The deep sense of Rondine told by Raz, an young israeli of the International Hall of Residence

I always had hard time to address the question ‘ What is Rondine for me’ . Not because of a language barrier or lack of vocabulary, but due to the huge scope and meaning that Rondine fulfill in my life. I came to Rondine in the first place, because I loved the story. Therefore I’d tell a short story that might help you understand what Rondine is for me.

On 29th of august 1952 , In New-York , the piano virtuoso John Cage prepared to perform one of the most shocking musical piece ever written. It lasted 4 minuets and 33 seconds. During the masterpiece, John sat in front of the piano with a pack of empty pages and remained completely silent for the entire time. These silent 4 minutes has transformed the face of modern music.

Why I’m telling all this? Because it’s easy to hum the drum of war or singing meaninglessly peace anthems. But neither of these is what really happens. Peace seems detached from our reality just like art seems detached from our every day life, when it’s isolated in concert halls and art galleries. 4”33 is a reminder to embrace your environment, to be present in the moment. Because if you pay the same attention to the hum of the river or a burst of laughter as you would listen to your favorite musical album, you just might realize that the line dividing dream and reality, art and noise- doesn’t actually exist.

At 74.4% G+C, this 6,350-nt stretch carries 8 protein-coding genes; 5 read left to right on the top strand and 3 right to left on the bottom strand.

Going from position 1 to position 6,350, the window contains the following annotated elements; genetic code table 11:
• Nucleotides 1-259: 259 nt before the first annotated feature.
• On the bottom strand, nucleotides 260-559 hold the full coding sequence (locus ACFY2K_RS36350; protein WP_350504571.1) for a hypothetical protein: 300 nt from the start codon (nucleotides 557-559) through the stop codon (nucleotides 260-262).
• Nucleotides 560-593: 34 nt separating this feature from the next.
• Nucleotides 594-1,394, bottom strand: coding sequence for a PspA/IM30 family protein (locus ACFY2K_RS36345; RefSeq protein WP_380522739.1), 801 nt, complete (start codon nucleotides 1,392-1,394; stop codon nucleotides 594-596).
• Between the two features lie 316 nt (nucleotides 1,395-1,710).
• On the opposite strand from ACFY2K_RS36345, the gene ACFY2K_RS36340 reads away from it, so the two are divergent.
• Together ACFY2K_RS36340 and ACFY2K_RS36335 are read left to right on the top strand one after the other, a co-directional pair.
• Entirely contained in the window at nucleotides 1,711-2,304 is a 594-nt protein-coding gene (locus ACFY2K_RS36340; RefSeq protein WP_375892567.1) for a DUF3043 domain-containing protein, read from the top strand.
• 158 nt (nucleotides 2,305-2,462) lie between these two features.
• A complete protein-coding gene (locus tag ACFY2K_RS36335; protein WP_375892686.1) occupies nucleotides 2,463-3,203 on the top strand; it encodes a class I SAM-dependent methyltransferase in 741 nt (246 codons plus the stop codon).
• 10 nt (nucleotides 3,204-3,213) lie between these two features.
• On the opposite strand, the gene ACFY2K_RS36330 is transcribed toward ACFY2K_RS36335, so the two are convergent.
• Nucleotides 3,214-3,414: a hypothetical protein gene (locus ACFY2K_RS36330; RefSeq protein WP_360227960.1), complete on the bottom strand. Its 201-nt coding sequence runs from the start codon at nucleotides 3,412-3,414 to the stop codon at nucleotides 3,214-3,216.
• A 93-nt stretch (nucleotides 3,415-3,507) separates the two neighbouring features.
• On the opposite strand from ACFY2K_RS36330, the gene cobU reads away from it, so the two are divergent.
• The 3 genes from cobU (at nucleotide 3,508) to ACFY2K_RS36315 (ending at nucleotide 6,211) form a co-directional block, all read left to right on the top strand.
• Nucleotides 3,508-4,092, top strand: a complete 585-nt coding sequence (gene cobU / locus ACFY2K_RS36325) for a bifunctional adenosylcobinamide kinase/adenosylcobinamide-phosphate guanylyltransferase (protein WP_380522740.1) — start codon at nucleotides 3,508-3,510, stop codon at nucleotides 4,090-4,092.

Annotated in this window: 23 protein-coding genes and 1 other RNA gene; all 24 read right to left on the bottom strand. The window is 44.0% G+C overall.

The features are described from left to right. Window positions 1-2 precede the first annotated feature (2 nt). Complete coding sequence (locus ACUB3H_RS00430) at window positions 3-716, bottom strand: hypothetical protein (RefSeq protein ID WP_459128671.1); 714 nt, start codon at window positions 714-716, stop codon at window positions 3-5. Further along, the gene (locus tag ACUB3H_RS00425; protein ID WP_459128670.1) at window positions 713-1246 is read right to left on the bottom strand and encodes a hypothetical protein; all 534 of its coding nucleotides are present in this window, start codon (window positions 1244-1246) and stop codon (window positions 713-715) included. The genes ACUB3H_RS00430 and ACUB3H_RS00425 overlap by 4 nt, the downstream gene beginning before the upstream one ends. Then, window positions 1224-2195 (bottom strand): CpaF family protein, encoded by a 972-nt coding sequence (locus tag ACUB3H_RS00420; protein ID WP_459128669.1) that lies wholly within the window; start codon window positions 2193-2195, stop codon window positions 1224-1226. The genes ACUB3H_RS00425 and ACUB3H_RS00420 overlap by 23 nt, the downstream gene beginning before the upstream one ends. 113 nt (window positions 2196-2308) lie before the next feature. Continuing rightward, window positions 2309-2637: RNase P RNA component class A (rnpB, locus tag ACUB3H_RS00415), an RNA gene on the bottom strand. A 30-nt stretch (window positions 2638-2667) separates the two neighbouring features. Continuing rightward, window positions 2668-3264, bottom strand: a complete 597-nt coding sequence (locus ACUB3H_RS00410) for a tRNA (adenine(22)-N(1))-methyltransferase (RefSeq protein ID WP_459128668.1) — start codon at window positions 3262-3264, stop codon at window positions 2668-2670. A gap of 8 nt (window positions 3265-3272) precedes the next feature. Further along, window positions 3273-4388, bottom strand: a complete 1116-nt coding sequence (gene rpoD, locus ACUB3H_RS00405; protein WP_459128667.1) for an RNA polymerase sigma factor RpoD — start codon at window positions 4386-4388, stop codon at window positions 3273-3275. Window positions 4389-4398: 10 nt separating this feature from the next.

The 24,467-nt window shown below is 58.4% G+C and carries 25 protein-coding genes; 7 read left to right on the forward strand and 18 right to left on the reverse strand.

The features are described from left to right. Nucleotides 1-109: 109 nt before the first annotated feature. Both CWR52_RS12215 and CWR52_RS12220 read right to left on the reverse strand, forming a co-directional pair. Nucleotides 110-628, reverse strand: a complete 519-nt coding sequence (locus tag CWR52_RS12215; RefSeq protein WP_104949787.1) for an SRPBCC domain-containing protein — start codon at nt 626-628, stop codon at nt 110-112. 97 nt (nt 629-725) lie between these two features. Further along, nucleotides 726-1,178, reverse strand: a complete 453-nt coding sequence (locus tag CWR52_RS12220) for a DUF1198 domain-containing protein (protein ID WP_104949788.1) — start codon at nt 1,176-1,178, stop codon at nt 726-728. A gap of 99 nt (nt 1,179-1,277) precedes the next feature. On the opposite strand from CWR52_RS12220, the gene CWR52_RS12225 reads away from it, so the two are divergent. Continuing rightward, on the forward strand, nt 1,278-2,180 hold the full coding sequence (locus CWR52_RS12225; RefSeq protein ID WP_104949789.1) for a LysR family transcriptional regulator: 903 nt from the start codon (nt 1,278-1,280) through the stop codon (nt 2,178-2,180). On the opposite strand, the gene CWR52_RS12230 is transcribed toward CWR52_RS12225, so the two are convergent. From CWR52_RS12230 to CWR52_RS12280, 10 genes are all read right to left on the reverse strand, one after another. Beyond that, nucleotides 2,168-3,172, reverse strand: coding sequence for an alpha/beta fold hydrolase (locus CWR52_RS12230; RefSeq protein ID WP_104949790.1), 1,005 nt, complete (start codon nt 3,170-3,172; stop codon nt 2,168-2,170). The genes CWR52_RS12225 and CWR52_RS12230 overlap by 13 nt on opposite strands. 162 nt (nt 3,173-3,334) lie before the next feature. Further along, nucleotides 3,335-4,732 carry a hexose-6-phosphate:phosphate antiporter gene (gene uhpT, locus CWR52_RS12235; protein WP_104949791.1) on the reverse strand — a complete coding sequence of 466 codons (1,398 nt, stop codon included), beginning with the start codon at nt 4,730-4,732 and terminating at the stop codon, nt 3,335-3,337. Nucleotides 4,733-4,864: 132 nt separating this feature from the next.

If you treat every sound you hear in Rondine as you would treat music, you might just hear something unexpected, something beautiful. In the end of the day, 4”33 isn’t about listening to nothing, it’s about listening to everything.

In the end of the day , Rondine isn’t about living your life in utopian dream, it’s about confronting everything that life is.

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